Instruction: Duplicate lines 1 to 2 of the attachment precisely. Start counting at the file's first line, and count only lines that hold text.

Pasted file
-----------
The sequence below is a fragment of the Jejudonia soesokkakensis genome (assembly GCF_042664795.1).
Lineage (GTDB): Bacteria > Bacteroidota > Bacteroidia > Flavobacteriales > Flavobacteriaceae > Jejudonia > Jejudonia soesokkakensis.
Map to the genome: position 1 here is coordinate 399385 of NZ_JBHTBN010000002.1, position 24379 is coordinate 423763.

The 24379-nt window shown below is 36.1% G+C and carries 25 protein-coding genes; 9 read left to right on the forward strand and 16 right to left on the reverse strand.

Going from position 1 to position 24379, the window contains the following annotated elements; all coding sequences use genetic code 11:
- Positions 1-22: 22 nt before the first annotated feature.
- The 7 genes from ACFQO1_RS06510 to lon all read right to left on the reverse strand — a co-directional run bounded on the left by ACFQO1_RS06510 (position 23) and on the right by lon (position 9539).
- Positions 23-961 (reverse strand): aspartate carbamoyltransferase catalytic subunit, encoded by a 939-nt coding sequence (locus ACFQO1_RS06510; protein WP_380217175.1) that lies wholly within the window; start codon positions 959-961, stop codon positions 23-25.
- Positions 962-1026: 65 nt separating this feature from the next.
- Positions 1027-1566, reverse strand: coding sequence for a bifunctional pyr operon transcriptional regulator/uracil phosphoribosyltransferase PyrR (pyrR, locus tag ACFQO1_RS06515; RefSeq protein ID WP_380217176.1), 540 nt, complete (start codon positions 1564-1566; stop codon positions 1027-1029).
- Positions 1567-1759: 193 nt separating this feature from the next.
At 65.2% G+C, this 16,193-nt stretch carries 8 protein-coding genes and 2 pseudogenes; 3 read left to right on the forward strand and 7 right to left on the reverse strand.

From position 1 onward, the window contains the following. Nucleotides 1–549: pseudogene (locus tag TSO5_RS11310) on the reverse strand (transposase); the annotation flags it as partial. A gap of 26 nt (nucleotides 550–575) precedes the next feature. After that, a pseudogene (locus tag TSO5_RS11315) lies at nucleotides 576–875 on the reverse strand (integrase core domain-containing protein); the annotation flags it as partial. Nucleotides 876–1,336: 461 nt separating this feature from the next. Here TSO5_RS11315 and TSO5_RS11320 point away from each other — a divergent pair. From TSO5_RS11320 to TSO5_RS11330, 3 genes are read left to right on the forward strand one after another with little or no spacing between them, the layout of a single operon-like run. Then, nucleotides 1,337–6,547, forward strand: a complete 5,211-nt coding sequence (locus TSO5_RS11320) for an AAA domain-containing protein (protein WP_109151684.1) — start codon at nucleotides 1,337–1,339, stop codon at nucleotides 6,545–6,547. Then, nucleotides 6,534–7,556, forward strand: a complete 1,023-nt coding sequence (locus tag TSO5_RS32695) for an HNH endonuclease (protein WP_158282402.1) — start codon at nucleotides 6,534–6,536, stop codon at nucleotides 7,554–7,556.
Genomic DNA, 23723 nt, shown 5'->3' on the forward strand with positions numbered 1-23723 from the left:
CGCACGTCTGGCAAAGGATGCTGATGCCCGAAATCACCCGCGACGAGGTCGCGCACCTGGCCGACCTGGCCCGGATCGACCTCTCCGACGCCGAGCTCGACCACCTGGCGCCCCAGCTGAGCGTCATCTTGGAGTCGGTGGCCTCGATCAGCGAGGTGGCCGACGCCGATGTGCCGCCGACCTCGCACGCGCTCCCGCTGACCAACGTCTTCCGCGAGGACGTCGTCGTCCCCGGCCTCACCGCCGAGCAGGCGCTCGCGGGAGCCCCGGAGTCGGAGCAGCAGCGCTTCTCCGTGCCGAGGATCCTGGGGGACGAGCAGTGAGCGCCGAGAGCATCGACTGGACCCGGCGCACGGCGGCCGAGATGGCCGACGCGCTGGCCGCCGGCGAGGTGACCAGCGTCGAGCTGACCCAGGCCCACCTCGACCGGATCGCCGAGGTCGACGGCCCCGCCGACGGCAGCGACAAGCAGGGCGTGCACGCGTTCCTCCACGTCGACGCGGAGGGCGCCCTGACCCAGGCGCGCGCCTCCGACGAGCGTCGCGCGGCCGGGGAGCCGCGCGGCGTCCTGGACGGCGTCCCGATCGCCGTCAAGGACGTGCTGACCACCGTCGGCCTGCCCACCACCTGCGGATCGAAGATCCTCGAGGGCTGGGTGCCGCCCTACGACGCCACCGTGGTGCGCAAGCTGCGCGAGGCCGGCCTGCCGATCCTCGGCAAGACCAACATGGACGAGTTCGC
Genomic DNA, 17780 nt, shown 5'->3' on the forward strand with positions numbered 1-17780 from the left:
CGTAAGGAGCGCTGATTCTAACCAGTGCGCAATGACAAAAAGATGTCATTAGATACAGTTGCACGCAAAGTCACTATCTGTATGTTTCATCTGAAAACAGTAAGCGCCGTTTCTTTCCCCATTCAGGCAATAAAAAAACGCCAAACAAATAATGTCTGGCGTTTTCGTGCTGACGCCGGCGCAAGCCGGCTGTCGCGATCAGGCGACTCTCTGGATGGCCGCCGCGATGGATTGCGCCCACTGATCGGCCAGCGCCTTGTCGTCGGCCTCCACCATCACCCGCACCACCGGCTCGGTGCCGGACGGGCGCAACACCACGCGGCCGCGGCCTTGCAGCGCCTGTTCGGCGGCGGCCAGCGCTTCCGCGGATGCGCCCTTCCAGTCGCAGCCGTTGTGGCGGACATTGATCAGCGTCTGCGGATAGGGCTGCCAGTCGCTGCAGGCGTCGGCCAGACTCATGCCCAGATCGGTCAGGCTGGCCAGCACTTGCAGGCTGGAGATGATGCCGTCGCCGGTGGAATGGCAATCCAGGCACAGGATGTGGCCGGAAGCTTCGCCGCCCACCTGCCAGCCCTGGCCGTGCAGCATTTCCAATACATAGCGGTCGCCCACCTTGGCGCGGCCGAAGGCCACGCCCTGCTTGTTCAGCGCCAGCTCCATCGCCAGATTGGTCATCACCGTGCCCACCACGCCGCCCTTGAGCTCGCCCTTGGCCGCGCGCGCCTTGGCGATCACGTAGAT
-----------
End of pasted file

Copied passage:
The sequence below is a fragment of the Jejudonia soesokkakensis genome (assembly GCF_042664795.1).
Lineage (GTDB): Bacteria > Bacteroidota > Bacteroidia > Flavobacteriales > Flavobacteriaceae > Jejudonia > Jejudonia soesokkakensis.